Misconception about CVI

When you look over all the theories, there are so many similarities in theorist’s ideas about CVI. The most misunderstanding seems to be around children’s consistency of visual use. Many theorists say that “vision skills change minute to minute and hour to hour”. This is a dangerous assumption. It blames the child rather than encouraging staff to evaluate the visual and auditory environment closely. The child’s positioning is not considered. It is my experience that stopping and evaluating the environment, identifying sensory complexity, and reducing it will improve a child’s abilities to use their vision.

As a great example, I have a wonderful set of films of one of my students, Ashley. Ashley is seated in the center of a busy preschool at the snack table with three other students (visual and auditory complexity Roman-Lantzy). There is a tremendous amount of movement with staff people busily moving through the environment. She is trying to learn to grasp and drink from her cup. Ashley struggles to even look at her favorite cup on the tan table. She reaches with a sweeping grasp, misses, reaches again and finally, in frustration, throws her head back and cries. Is her vision poorer during this snack?? No. The environment is overwhelming her visual skills. I took Ashley to a quieter part of the classroom, facing a plain background with a non-complex tray. Ashley reaches to her cup while looking and accurately gets her cup. Success!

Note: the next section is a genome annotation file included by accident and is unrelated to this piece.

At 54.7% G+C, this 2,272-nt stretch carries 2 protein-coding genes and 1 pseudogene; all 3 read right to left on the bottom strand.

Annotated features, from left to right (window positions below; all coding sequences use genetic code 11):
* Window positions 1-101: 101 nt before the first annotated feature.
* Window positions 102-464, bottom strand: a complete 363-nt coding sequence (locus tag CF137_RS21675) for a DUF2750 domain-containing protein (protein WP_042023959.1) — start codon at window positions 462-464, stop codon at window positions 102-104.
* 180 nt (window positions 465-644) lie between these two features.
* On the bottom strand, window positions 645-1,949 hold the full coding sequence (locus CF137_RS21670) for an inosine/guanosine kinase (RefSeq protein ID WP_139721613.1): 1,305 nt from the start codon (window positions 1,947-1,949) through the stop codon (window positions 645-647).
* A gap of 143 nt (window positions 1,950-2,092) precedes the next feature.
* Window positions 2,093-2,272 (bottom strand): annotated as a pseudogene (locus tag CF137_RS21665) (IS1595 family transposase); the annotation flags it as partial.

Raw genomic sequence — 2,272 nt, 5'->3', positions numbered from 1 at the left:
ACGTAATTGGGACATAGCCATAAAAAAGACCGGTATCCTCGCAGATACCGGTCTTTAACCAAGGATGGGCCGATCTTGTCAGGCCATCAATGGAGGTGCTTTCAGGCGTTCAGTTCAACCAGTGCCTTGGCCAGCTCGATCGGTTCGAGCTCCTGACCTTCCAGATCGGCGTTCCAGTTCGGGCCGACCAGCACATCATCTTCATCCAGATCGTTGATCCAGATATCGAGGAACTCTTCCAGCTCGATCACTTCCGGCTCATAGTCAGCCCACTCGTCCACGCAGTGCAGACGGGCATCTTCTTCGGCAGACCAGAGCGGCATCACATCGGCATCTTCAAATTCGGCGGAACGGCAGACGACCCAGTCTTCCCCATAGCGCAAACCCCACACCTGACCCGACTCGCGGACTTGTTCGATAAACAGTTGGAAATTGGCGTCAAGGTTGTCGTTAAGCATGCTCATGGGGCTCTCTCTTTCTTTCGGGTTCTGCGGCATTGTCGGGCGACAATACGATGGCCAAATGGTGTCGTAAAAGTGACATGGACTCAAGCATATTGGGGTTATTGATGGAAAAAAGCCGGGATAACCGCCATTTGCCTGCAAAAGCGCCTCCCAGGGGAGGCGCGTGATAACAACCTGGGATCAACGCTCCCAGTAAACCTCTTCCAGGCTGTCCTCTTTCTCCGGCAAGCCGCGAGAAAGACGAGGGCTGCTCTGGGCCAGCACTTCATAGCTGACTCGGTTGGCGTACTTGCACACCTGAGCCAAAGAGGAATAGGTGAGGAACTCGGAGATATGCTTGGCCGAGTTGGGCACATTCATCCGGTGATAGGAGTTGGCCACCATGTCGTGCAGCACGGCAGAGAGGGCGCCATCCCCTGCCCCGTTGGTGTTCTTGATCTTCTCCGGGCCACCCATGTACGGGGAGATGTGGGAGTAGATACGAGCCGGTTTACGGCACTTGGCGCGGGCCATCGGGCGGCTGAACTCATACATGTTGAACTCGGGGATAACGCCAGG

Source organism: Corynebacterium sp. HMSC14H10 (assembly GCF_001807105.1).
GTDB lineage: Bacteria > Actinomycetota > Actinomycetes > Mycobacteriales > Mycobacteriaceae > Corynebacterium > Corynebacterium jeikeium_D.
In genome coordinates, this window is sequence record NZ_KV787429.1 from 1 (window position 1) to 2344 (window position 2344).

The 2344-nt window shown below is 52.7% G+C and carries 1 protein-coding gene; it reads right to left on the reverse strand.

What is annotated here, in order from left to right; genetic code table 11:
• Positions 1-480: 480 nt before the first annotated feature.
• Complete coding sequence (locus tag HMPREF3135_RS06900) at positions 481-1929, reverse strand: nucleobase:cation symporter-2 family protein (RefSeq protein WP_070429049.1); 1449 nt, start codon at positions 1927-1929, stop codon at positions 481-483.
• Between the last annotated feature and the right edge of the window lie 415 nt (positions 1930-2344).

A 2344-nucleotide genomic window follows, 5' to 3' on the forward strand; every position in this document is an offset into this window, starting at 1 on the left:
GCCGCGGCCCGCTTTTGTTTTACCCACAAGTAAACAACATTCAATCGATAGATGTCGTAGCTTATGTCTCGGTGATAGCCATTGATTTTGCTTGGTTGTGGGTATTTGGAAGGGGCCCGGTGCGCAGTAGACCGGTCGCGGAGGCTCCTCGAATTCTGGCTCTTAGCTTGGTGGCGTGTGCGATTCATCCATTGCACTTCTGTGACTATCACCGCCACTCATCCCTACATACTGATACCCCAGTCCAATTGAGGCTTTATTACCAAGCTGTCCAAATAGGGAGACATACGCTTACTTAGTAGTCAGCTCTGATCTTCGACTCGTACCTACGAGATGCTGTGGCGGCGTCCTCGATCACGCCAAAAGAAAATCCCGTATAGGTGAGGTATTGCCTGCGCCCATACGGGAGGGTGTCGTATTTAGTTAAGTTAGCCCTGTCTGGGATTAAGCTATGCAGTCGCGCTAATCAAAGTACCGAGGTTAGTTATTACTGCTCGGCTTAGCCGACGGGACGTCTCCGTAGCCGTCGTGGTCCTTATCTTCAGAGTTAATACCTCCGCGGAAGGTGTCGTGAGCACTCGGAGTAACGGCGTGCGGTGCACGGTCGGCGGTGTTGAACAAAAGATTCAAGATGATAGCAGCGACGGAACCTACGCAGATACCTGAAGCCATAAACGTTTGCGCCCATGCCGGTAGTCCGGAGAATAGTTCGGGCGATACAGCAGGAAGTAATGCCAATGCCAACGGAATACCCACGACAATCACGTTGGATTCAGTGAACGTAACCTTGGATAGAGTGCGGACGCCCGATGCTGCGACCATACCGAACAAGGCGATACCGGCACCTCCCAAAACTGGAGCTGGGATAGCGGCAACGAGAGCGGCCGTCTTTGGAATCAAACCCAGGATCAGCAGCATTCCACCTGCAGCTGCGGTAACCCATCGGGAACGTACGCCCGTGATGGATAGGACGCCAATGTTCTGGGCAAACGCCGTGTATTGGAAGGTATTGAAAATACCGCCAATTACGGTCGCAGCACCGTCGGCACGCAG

Make environmental assessment the first thing you think of when your child is not using visual skills. It will make a huge difference!

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